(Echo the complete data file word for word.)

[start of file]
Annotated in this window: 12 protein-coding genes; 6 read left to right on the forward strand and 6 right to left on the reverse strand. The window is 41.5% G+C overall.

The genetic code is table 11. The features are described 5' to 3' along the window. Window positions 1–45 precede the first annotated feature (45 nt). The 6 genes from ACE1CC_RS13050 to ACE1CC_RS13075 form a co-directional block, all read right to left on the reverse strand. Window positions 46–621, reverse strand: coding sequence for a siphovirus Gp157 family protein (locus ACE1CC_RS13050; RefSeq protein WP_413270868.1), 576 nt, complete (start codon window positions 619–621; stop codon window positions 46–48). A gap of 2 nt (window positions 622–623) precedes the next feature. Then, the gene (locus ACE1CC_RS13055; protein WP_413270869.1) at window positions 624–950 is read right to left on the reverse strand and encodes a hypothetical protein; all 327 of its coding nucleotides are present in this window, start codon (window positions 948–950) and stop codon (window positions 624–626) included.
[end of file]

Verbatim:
Annotated in this window: 12 protein-coding genes; 6 read left to right on the forward strand and 6 right to left on the reverse strand. The window is 41.5% G+C overall.

The genetic code is table 11. The features are described 5' to 3' along the window. Window positions 1–45 precede the first annotated feature (45 nt). The 6 genes from ACE1CC_RS13050 to ACE1CC_RS13075 form a co-directional block, all read right to left on the reverse strand. Window positions 46–621, reverse strand: coding sequence for a siphovirus Gp157 family protein (locus ACE1CC_RS13050; RefSeq protein WP_413270868.1), 576 nt, complete (start codon window positions 619–621; stop codon window positions 46–48). A gap of 2 nt (window positions 622–623) precedes the next feature. Then, the gene (locus ACE1CC_RS13055; protein WP_413270869.1) at window positions 624–950 is read right to left on the reverse strand and encodes a hypothetical protein; all 327 of its coding nucleotides are present in this window, start codon (window positions 948–950) and stop codon (window positions 624–626) included.